American Patriotism: A View from AbroadDONALD DEMARCO
Growing up in Massachusetts, I naturally imbibed a patriotic atmosphere. In the movies I was treated to the foot-tapping music of George M. Cohan performed with patriotic gusto by the inimitable Jimmy Cagney. In school, we were obliged to memorize Sit Walter Scott's "The Lay of the Last Minstrel". The intimidating power of the opening lines has never left me.
I was in this charming New England town on Memorial Day, enjoying the festivities, which included a lavish parade and a spate of patriotic speeches. As I sat on the green, amidst marching bands that were now no longer marching, a journalist was moving through the crowd collecting comments for a newspaper article. The day's festivities provided me with a most agreeable spectacle, and I began to formulate in my mind what I might say to the roving reporter if he requested a statement from me. He passed me by, however, more eager to solicit comments from others in the crowd. I was prepared to tell him that I was an American citizen who had been living in Canada for some time and that I felt privileged to witness the big heart of small-town America as it celebrated with unabashed pride, the love and loyalty it held for its homeland. I felt my own sense of patriotism blending with the display of patriotism expressed by all those around me. I wanted to tell my itinerant reporter that from my "perspective from abroad," so to speak, not only was I sharing the patriotic fervor that others were experiencing, but I wanted to compliment them on what they were doing. I was a co-celebrant, yet my status as an outsider allowed me to see them as a whole and affirm them from the outside. For me, it was a moment of patriotic fervor tinged with the poignancy of living abroad and not being allowed to share fully what my American compatriots were enjoying as full-fledged American citizens. It was just a little bit like crashing a wedding, even though one was a distant relative of the bride and groom.
Growing up in Massachusetts, I naturally imbibed a patriotic atmosphere. In the movies I was treated to the foot-tapping music of George M. Cohan performed with patriotic gusto by the inimitable Jimmy Cagney: "I'm a Yankee Doodle Dandy/ A Yankee Doodle do or die/ A real live nephew of my Uncle Sam's/ Born on the Fourth of July." In school, we were obliged to memorize Sit Walter Scott's "The Lay of the Last Minstrel". The intimidating power of the opening lines has never left me:
Breathes there a man with soul so dead,
Portraits of Presidents Lincoln and Washington hung from the walls of seemingly every classroom. We learned much about these great American heroes, and were especially grateful to them when school closed on their respective birthdays every February. Now, of course, we have something called "President's Day" which is better identified with automobile sales and a long weekend than with the 1st and 16th presidents of the United States. "Lincoln" seems, in the minds of many, to be the brand name of a car, while we dare not violate the canons of political correctness by referring to Washington as the "Father of our Country" lest we arouse the sinister specter of "patriarchy".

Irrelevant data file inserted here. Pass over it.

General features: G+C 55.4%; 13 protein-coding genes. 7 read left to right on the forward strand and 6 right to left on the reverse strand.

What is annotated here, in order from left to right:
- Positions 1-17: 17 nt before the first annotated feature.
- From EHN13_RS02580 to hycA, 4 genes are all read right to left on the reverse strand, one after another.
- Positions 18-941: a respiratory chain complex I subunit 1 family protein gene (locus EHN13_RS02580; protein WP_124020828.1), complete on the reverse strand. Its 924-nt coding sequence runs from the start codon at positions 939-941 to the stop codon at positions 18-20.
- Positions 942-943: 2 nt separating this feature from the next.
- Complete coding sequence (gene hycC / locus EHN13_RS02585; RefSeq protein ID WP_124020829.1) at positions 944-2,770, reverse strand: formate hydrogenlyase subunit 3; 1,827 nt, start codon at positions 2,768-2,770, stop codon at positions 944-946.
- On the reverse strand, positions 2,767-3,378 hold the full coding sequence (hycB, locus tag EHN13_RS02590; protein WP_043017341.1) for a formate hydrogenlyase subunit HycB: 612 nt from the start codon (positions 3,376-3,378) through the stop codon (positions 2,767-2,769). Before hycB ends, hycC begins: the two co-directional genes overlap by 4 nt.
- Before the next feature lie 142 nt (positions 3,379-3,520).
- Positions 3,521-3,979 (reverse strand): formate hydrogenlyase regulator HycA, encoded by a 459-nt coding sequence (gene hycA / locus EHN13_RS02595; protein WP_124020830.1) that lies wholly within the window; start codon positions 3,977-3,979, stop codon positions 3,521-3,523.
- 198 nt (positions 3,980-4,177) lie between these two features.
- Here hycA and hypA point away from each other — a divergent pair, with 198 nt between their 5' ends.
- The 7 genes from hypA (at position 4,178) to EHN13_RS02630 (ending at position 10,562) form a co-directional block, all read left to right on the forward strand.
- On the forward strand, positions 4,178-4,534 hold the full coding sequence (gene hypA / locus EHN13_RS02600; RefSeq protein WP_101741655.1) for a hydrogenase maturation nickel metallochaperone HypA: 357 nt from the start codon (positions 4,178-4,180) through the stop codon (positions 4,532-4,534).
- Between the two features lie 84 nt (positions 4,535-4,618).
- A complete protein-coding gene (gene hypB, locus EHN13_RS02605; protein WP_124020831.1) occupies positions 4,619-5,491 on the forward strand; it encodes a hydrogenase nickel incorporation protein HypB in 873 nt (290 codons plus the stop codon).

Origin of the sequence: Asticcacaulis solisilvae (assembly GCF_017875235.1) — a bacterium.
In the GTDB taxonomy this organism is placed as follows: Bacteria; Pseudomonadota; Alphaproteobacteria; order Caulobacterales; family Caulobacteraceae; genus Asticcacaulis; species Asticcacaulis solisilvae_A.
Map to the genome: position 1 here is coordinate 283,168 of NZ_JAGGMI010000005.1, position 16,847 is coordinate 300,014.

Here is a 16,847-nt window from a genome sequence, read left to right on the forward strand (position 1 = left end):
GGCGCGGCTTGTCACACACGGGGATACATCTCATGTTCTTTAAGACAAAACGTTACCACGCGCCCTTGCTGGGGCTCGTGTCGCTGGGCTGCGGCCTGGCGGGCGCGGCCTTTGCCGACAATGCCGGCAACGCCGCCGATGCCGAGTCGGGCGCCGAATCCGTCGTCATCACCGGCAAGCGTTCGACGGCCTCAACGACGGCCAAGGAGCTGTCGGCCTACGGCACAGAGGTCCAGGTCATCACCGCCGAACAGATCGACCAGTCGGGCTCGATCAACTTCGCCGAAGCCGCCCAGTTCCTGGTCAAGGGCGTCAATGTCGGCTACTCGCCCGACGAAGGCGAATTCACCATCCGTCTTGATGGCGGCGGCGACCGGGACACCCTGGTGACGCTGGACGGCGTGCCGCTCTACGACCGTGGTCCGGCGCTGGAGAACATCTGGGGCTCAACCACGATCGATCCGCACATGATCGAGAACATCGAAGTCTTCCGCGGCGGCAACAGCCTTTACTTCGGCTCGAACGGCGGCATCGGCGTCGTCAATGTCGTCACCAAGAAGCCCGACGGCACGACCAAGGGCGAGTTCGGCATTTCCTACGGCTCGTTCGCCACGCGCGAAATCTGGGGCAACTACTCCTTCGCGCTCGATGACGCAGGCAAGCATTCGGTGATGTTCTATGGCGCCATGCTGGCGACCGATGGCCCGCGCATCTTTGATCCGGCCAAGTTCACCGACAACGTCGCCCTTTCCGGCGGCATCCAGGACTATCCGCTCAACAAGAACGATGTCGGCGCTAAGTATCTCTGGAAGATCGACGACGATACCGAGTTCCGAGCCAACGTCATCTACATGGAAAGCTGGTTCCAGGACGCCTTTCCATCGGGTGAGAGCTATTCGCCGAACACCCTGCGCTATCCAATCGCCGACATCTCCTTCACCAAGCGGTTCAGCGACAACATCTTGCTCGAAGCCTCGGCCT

Patriotism had reached a low ebb. If it was not dead, it was at least moribund. We supposed that we were living in a "global village". If patriotism was not linked to patriarchy, it was atavistic, sentimental, misguided, unpost-modern. Courts ruled that it was permissible to burn flags or wear them as apparel. The flag could not be defiled because patriotism was no longer a viable concept.
But 9/11 changed all that. Suddenly stores could not stock enough American flags. It became clear that America was a country whose citizens abounded with determination, strength, resilience, courage, compassion, generosity, and hope. To borrow Edmund Burke's word, America had suddenly become "lovely" again. Patriotism was reborn. And in its new incarnation, it seemed stronger than ever. "God Bless America" could not be heard often enough, either as a patriotic song or as the closing line of a patriotic speech.
Why is it, we must ask, that patriotism goes in and out of style? What accounts for its dramatic ebbs and flows? If patriotism is good, indeed, even a great virtue, it should transcend style and be an ever-present expression of a legitimate love and loyalty to one's homeland.
Words, as T. S. Eliot has reminded us, "slip, slide, perish/ Decay with imprecision, will not stay in place,/ Will not stay still." Patriotism is continuously being confused with religion, on the one hand, and nationalism on the other.
Dr. Samuel Johnson once remarked that "patriotism is the last refuge of a scoundrel." The American philosopher, Ralph Barton Perry had an insightful response: "If patriotism is 'the last refuge of a scoundrel,' it is not merely because evil deeds may be performed in the name of patriotism . . . but because patriotic fervor can obliterate moral distinctions altogether." Let us make the relevant moral distinctions.
Abraham Lincoln, in his Inaugural Address (March 4, 1861) may have captured and synthesized the essential elements of patriotism memory, heart, home, land, and being on the side of the angels in a manner that has not yet been surpassed for either its excellence or it eloquence. He stated as follows:
Donald DeMarco. "American Patriotism: A View from Abroad." National Catholic Register.
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